Alumni Spotlight: Aiko Eva Bereuter


Aiko is a 24-year old who calls the world her home. After finishing high school, she started a journey of finding her purpose, and she discovered many places around the globe that offer meaningful work. Volunteering for vegan organizations that serve the nature, the animals, and the people of this planet has made her dreams come true!

Why did you choose this program?

When I first read about Sadhana Forest Haiti, it sounded too good to be true. A vegan organization located in the Caribbean that plants indigenous drought-resistant food-producing trees for the poorest people on Earth for free?! As a person wanting to give back to the world, it was impossible to not choose Sadhana Forest Haiti!

What did your program provider assist you with, and what did you have to organize on your own?

Sadhana Forest Haiti has been supportive of every step I took in preparation of my trip! Even though I was hesitant at first to bother them with my questions, I was surprised every time I receive their instant answers which were always filled with a true sense of care. The interaction with the staff continued to be underlined by this warmth and personal care throughout my experience.

What is one piece of advice you'd give to someone going on your program?

My advice to future volunteers is to be ready for a unique experience on the edge of the world! It surely is not a holiday, and many things can be challenging, as life is just so different over there. Make sure to bring natural, vegan, cruelty-free mosquito repellent, and some light and thin trousers as well as long sleeve tops to not get annoyed by the mosquitoes. Other than that, bring an open mind and open heart.

What does an average day/week look like as a participant of this program?

An average day starts with the wake-up call at sunrise and the morning circle where the community gets together to divide the seva (selfless service) of the day. Then, there are two shifts – one until breakfast and one after that until lunch. This is the time when you get to plant seeds in the nursery, go out planting in the private backyards of the local people, maintain the community, cook for each other, etc. On afternoons and weekends, you are mostly free to do whatever you like. You can go swimming in the Caribbean ocean, eat in a local Haitian restaurant, read in a hammock, or give workshops to the community.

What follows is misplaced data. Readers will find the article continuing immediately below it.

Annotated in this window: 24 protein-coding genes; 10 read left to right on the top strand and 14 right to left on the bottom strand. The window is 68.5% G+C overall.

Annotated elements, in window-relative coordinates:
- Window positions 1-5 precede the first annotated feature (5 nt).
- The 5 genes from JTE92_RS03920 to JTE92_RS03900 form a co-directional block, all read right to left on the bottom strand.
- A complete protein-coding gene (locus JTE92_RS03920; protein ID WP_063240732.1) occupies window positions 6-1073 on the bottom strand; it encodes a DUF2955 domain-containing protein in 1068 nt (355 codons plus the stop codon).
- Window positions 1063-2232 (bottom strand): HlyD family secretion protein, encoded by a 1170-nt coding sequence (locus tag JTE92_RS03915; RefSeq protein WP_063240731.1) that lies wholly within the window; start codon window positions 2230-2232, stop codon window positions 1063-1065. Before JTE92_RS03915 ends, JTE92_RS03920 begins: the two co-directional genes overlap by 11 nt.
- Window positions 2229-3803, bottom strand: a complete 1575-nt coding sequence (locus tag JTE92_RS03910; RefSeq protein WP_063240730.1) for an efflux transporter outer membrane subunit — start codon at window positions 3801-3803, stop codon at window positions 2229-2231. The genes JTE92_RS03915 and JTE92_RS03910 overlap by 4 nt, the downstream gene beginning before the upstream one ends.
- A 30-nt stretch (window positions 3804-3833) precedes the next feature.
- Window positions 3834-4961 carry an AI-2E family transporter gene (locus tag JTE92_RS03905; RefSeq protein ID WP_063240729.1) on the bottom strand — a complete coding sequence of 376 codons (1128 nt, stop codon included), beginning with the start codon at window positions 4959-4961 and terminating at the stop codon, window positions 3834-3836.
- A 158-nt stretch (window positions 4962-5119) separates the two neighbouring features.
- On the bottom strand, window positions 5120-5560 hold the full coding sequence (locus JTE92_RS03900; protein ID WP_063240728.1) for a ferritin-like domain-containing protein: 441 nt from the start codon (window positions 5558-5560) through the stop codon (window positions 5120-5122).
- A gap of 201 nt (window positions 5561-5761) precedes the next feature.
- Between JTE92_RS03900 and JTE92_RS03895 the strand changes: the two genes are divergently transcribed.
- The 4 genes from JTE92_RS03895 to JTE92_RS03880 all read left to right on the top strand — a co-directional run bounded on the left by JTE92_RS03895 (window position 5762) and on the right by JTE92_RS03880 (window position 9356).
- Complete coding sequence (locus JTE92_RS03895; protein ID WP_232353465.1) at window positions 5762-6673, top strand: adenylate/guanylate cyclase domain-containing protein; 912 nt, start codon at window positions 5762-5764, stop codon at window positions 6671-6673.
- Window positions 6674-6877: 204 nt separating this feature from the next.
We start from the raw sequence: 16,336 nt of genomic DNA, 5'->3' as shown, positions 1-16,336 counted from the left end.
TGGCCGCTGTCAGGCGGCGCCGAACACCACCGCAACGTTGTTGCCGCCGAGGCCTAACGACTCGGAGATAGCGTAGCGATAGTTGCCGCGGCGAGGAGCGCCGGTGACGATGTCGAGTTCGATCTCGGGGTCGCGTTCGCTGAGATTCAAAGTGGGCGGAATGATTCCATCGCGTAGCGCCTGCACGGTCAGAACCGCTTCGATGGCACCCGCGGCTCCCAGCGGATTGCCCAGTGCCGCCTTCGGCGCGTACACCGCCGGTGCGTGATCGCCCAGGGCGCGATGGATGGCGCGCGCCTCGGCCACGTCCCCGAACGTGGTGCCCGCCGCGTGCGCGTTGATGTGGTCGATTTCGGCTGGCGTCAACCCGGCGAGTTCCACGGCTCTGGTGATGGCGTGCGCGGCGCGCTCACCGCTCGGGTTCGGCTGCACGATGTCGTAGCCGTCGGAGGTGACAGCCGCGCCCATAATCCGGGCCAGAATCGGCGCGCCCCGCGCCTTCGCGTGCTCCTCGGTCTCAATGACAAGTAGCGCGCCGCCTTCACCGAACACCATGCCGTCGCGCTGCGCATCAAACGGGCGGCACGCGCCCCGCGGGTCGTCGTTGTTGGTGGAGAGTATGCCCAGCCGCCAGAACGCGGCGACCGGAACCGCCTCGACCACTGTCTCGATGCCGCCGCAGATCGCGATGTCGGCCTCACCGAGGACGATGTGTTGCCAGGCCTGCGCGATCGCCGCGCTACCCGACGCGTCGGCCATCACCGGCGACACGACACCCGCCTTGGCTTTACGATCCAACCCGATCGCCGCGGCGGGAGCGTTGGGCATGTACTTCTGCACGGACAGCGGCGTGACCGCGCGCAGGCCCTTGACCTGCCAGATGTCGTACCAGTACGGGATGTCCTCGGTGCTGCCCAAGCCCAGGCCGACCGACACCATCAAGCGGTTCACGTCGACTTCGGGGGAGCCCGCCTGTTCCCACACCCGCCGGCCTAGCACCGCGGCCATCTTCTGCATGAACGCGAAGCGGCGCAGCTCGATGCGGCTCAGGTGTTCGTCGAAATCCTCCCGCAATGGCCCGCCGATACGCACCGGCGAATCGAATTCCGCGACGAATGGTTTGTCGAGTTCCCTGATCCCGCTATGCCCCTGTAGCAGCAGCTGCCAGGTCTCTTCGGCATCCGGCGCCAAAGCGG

Going into your experience abroad, what was your biggest fear, and how did you overcome it? How did your views on the issue change?

When I arrived at Sadhana Forest Haiti, I came straight from my home, a big city in Germany, and was excited for big changes. However, I was also concerned about how I would deal with the drastic change in my lifestyle – using compost toilets, living in the open nature without any doors, living in a community, dealing with a different climate, a different culture, a complete different feeling for life! In the end, I found myself adjusting and understanding that I am much more flexible than I thought. Big thanks to the Sadhana Forest Haiti staff that guided me though this unique experience!

What is the most memorable moment that comes to your mind?

I remember planting trees into the private backyard of a local Haitian with another volunteer who turned to me and said, “Can you believe it? These trees we are planting here will outgrow us. They will stay on Earth longer than we will and feed many many families with the food they will produce. This is the beginning for them. In their new home forever!”